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Iranian Nuclear Program

Iranian Nuclear Program

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Iranian Nuclear Program

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  1. Iranian Nuclear Program Seth Prisament Alex Wilson

  2. History of Iranian Nuclear Program • Nuclear program launched in 1950’s with the HELP of the U.S- • Atoms for peace- supplied equipment and information to schools, hospitals, and research institutions throughout the world. • This was when there was a US friendly dictator of Iran • The US wanted Iran to become a nuclear country • In 1979, there was the Iranian revolution • The Shah was thrown out of power and replaced by a much more religious, anti- Western ruler; Ayatollah Ruhollah Khomeini • US cut off relationship with Iran, which included help with Nuclear program • Iran’s nuclear reactors shut down because of no enriched Uranium

  3. History of Iranian Nuclear Program • In 1981, Iran's nuclear program started back up again with the help of Argentina. (Supplied needed enriched Uranium) • From the 1990’s, Russia has been helping Iran with it’s nuclear program. • The US has continually tried to stop developed countries from aiding Iran’s nuclear program

  4. The issue • Iran’s nuclear program is one of the most important issues confronting the international community today. • The Iranian government says that it has a right to have PEACEFUL nuclear capabilities.... Many other countries do.

  5. BUT • The US is worried, based on evidence, that Iran’s nuclear program will not be used for peaceful means, but for nuclear weapons. • In other words, Iran saying that its nuclear program is peaceful is just a cover for their real goal which is to make weapons of mass destruction. • Iran is located on top of one of the biggest oil reserves in the world…. (hmmm)

  6. The main questions • What sort of nuclear program Iran gets to have? (Peaceful or not?) • Should they have any at all? • What happens if it defies the world's demands? • Military action or diplomacy… or both?? • Is there a red line? ________

  7. Options with Iran • Bomb Iranian nuclear sites • Not really- would not set Iran far back in its program, and would probably enrage the government.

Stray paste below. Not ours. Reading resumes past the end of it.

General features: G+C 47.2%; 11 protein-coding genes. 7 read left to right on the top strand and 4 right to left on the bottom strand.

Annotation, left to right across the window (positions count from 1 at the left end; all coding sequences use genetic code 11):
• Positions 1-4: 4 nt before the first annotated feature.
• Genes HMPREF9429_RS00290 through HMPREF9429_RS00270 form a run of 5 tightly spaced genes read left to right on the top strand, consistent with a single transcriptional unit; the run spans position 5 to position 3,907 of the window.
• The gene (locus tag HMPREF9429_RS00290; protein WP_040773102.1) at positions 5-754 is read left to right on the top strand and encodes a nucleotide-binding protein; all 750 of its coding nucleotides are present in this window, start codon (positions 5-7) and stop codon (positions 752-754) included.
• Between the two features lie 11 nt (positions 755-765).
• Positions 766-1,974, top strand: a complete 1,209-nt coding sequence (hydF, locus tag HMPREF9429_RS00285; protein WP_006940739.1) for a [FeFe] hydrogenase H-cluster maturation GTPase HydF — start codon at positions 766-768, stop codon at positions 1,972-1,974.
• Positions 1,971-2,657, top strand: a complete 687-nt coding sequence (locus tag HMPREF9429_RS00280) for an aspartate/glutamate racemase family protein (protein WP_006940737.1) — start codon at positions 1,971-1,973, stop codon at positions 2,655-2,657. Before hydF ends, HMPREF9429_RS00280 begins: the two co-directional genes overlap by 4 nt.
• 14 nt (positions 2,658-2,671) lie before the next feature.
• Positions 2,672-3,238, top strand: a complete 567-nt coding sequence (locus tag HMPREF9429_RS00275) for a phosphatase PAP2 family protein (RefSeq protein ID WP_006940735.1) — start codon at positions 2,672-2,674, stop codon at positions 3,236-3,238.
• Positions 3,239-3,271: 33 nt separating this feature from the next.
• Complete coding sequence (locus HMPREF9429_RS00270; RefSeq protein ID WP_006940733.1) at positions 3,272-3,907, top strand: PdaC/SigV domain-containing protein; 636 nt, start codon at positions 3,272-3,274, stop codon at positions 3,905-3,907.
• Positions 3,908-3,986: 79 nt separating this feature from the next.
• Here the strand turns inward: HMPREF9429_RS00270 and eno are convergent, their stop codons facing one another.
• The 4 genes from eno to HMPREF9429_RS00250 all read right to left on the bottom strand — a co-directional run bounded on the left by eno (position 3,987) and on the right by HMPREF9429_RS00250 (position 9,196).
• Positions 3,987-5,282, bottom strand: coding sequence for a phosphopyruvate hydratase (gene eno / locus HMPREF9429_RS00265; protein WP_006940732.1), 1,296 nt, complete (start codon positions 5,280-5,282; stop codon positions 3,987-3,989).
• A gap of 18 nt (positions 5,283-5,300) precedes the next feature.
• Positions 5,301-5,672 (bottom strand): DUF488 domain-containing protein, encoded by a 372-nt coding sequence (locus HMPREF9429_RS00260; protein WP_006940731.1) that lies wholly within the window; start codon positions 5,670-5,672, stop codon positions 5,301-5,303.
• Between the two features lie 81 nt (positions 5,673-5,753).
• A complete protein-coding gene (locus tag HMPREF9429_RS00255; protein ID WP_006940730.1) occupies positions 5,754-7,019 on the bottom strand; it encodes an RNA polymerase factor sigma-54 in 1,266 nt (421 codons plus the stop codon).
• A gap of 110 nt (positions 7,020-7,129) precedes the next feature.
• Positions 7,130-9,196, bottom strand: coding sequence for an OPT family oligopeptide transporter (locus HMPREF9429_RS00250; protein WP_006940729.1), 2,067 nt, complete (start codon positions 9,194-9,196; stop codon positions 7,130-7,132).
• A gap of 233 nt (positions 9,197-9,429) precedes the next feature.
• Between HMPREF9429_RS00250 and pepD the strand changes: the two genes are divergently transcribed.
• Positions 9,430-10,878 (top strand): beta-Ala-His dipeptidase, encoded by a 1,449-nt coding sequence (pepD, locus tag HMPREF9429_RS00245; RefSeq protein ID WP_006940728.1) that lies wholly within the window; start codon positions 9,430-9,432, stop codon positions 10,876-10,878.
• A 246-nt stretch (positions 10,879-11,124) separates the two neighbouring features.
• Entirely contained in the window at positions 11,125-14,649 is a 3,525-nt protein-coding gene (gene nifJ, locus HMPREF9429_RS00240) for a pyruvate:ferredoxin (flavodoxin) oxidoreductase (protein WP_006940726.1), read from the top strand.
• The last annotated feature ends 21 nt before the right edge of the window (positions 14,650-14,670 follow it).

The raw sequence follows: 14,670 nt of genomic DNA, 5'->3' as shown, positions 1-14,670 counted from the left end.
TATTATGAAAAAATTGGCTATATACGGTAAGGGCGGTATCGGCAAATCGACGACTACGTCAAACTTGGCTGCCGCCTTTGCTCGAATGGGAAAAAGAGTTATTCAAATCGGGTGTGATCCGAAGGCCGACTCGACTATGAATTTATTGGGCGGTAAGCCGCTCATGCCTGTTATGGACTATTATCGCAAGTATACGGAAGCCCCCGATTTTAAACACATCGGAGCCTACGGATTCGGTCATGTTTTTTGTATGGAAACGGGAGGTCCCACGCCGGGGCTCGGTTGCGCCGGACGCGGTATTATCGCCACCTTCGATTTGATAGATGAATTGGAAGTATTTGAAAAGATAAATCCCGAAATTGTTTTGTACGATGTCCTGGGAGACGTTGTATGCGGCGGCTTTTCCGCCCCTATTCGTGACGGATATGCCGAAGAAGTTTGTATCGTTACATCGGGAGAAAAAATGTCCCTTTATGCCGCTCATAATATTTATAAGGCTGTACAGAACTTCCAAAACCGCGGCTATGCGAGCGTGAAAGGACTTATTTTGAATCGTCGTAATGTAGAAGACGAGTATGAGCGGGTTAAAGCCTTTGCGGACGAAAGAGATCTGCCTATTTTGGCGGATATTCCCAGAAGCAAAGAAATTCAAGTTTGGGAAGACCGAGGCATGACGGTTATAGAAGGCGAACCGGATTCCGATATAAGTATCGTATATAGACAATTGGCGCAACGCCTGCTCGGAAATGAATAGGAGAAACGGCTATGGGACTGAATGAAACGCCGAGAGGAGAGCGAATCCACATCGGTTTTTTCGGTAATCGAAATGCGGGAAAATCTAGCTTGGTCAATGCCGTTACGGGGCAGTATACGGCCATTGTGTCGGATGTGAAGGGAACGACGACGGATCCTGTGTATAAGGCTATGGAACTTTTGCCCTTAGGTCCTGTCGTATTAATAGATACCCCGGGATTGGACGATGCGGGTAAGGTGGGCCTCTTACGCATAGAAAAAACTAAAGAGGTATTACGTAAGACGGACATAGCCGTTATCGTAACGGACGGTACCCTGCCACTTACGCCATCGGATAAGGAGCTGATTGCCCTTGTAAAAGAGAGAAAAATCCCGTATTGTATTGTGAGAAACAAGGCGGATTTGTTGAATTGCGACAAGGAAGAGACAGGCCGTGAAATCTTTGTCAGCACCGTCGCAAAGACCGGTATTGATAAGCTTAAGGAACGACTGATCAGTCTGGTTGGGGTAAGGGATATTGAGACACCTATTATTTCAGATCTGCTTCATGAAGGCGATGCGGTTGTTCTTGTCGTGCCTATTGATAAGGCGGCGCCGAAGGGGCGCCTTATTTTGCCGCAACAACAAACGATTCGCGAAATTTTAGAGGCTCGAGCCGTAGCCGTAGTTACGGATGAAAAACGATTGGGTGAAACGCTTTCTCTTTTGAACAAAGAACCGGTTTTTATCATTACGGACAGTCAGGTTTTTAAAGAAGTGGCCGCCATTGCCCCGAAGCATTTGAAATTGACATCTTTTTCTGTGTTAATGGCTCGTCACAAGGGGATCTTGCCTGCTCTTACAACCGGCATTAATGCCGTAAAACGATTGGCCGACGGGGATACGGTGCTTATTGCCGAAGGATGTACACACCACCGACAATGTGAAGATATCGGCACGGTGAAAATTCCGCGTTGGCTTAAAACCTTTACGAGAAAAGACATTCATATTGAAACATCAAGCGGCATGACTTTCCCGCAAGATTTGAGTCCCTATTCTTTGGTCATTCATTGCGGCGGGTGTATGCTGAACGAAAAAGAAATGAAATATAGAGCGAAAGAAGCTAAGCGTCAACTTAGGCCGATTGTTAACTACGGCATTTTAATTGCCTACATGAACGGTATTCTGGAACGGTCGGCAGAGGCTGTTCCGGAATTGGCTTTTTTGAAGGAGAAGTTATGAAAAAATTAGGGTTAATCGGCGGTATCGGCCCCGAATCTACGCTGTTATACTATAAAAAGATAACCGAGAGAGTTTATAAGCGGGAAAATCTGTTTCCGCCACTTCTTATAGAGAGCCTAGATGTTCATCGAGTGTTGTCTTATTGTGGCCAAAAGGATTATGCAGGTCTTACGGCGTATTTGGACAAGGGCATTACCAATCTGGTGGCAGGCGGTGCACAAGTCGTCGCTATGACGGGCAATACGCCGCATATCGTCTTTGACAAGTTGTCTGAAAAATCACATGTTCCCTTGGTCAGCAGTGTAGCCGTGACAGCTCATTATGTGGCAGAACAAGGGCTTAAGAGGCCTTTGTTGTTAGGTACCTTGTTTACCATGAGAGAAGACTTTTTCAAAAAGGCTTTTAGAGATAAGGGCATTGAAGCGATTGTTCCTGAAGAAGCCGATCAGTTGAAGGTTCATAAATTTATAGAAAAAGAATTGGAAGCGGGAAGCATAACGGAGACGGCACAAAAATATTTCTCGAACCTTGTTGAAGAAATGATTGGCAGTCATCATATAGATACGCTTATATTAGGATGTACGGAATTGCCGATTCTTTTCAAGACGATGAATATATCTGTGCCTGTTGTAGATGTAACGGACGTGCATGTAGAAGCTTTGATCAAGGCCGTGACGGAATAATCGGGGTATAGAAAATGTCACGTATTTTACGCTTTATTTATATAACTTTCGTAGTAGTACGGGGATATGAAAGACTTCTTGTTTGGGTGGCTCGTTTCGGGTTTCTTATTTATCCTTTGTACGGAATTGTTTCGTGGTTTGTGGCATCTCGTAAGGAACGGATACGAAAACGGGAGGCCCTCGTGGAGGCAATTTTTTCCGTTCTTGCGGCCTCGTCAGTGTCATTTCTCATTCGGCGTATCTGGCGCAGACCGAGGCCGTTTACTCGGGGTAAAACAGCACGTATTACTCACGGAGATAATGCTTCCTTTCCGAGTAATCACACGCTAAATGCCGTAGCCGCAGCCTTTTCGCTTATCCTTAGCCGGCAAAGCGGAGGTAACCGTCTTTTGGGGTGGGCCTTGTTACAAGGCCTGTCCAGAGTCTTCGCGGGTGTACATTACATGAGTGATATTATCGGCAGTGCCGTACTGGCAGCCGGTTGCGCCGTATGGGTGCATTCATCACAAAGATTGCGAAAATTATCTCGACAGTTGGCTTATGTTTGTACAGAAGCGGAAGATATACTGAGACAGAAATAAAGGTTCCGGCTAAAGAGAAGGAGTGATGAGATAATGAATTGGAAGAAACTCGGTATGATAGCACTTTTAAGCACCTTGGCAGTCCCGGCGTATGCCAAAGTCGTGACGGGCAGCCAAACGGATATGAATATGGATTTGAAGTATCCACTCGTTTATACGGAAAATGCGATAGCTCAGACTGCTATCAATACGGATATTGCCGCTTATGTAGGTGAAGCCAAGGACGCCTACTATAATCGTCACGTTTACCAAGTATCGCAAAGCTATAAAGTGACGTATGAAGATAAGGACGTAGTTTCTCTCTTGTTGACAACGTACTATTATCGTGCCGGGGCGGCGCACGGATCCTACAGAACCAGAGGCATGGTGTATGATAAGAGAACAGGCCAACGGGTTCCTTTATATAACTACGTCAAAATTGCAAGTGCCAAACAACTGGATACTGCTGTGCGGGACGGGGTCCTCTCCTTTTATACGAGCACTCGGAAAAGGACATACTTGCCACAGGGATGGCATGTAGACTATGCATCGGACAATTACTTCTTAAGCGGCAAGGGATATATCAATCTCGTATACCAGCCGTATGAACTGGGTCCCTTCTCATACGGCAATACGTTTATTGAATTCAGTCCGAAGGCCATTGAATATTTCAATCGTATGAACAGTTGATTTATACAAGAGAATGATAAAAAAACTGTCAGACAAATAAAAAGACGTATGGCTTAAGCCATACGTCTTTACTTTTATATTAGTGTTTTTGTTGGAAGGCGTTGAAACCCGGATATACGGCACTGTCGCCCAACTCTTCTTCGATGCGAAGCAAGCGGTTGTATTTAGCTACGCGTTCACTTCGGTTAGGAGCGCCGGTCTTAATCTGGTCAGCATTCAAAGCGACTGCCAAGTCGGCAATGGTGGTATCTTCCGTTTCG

8. Options with Iran • Full-on invasion to topple the government. • Nope-Not feasible after Iraq

  9. Options with Iran • Force Iran to surrender and simply give up its nuclear program. • Not quite- Very unlikely- sanctions have not been very effective

  10. Options with Iran • Negotiating a deal directly with Tehran • Maybe…Have been cheated before by Iran

  11. Currently • Obama has recently made a deal with Iran that would set stringent limits on Iran's nuclear activities; in exchange, the country will get about $6 billion in unfrozen foreign assets and relief from sanctions. • Critics say that nothing short of a complete halt of their nuclear program should be excepted. • Others say this type of diplomacy is the only option.

  12. Interest groups: AIPAC • American Israeli Public Affairs Committee • Make sure Israel is safe by securing the essential support from the US • AIPAC has similar ideas towards Iran’s nuclear program as Israel does, therefore no nuclear capabilities for Iran. • Iranian officials have continually said provocative comments about Israel such as calling it a “cancer that needs to be removed” • Iran is known to sponsor terrorists groups such as Hezbollah. • Iran could easily give their nuclear bombs to these terrorists groups who could then use them against Israel. • AIPAC is pushing congress to not allow Iran to develop nuclear weapons.

  13. Political parties: Democrats • Both Democrats and Republicans more or less agree on a non- nuclear Iran; or at least, not have nuclear weapons. • However, the Obama administration has done everything it can to avoid military action against Iran • They have put in tough sanctions in the past, however, with the new deal, the administration is going to let up on some. • Diplomacy has been their main tool. • While Obama has repeatedly said that military action is an option, he is clearly reluctant to use it.

  14. Political parties: Republicans • The republican party has made it clear it stands behind a military strike • Many of the parties leaders have said that a red line needs to be drawn, and if Iran crossed that line, its time for military action. • Party leaders have said that they want no deal short of a complete dismantlement of the nuclear plants in Iran.